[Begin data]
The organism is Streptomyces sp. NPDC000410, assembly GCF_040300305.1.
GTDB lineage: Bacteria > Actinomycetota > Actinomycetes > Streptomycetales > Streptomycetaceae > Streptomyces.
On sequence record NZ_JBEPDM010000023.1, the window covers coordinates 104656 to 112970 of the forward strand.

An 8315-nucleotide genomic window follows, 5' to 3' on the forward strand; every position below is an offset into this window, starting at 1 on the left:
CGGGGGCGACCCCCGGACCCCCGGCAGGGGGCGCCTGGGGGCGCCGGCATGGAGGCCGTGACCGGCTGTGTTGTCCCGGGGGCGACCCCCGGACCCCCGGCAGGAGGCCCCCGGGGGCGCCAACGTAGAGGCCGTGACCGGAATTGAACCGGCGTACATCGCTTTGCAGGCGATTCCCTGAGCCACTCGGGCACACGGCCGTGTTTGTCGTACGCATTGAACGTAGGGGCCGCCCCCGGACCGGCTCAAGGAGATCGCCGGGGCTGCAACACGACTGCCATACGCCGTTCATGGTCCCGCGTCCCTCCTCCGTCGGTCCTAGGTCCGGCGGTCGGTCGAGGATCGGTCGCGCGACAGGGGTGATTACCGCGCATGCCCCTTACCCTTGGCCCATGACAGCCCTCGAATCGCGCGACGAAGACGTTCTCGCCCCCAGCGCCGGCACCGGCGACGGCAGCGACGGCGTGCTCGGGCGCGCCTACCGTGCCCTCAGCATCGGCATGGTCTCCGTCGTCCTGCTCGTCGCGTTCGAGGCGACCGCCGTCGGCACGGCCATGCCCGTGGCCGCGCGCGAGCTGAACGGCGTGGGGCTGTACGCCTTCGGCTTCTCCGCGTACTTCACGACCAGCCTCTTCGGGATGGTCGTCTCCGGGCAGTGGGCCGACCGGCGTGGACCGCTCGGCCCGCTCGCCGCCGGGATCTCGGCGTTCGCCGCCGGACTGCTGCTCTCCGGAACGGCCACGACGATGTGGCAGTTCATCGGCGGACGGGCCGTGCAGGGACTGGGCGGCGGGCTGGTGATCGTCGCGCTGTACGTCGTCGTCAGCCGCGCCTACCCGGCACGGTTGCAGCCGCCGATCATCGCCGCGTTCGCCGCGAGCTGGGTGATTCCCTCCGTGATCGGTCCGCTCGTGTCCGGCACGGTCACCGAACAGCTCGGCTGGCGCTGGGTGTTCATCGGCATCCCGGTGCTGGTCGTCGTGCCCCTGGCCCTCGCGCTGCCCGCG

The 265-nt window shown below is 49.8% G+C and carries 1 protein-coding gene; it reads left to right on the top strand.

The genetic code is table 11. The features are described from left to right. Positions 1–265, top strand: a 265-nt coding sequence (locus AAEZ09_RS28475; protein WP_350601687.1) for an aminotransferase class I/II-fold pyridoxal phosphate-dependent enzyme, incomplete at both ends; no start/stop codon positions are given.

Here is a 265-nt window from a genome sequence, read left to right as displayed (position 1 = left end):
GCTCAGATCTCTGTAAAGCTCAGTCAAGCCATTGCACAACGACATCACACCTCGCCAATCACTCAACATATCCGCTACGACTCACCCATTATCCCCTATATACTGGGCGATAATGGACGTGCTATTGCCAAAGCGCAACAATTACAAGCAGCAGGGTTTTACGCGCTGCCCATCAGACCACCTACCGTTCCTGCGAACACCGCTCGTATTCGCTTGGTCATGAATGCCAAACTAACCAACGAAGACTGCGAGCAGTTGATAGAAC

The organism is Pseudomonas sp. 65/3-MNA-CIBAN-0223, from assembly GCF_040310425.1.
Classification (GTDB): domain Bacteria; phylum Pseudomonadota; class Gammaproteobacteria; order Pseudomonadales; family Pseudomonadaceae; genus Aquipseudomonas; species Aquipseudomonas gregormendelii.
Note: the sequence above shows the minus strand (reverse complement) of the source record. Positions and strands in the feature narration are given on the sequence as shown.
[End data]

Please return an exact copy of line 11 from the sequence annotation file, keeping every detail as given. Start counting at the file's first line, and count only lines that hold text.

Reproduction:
Classification (GTDB): domain Bacteria; phylum Pseudomonadota; class Gammaproteobacteria; order Pseudomonadales; family Pseudomonadaceae; genus Aquipseudomonas; species Aquipseudomonas gregormendelii.